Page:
Australian writing and publishing faces ‘grinding austerity’ as funding continues to decline

Last week’s federal budget continued the trend of declining government support for Australia’s written culture, with literature entrenched as the poor cousin of the arts.

Apr 04, 2022, updated Apr 04, 2022
Photo: Artem Beliakin/Pexels

Photo: Artem Beliakin/Pexels

It was a grim federal budget for arts and culture on Tuesday night.

With the end of the Morrison government’s pandemic stimulus program for culture, the RISE fund, there will be a rapid withdrawal of federal support for cultural production.

The arts portfolio budget line will contract by 19%, or around A$190 million, this year. A number of funding programs and cultural institutions also have their funding cut in the budget’s forward projections. There are cuts to programs for regional arts, community broadcasting, contemporary music, Screen Australia and the National Library of Australia.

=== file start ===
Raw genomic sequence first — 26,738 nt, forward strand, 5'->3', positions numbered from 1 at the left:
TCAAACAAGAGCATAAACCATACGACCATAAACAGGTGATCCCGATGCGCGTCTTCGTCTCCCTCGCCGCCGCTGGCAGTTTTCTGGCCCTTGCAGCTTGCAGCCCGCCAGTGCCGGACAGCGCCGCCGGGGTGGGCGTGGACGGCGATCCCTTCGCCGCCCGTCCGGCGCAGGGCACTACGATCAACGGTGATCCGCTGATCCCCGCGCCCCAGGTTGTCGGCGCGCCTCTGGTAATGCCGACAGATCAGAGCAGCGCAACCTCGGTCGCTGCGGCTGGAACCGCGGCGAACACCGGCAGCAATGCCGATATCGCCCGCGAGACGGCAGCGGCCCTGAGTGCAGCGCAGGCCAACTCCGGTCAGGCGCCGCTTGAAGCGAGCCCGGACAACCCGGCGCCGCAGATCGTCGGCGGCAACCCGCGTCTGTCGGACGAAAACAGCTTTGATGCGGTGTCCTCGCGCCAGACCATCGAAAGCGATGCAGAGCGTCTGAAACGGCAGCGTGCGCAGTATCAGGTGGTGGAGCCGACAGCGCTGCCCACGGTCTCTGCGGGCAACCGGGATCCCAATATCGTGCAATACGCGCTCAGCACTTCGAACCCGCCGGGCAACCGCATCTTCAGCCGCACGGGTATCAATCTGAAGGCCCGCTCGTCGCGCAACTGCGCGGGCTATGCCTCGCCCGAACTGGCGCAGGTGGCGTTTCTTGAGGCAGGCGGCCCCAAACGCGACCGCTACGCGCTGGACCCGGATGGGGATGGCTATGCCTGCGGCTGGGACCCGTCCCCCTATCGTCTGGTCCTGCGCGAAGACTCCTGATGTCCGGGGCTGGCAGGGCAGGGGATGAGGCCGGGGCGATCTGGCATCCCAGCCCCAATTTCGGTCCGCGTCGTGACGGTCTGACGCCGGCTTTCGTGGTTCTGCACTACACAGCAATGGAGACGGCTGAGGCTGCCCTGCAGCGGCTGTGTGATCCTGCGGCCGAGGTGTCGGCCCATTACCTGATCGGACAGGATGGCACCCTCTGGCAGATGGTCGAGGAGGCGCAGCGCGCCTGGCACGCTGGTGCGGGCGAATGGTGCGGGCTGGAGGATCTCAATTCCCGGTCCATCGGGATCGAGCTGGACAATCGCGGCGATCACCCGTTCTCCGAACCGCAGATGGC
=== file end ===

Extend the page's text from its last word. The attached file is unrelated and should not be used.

No love for literature

In such an austere environment, it should be no surprise there was no love for publishing or literature in the budget. There were no new announcements to support writing. Funding is slightly increasing for the Australia Council for the Arts and the crucial public lending right subsidy, which supports authors and publishers whose work is borrowed in libraries and schools. However, these small increases are well below inflation, forecast to run at 4.25% this year, so they amount to cuts in real terms.

The cuts to the National Library of Australia in the 2022 budget are quite significant. The Library goes from $61 million funding this year to just $47 million in 2025-26. The National Library is a critical foundation stone of Australia’s public sphere. It holds priceless artefacts, letters and records. It is required by law to collect every book published in Australia. It also supports valuable research infrastructure, such as its award-winning Trove database, which served 18 million browsers in 2021. These cuts will inevitably erode the Library’s capacity, and will probably result in job losses for librarians in future years.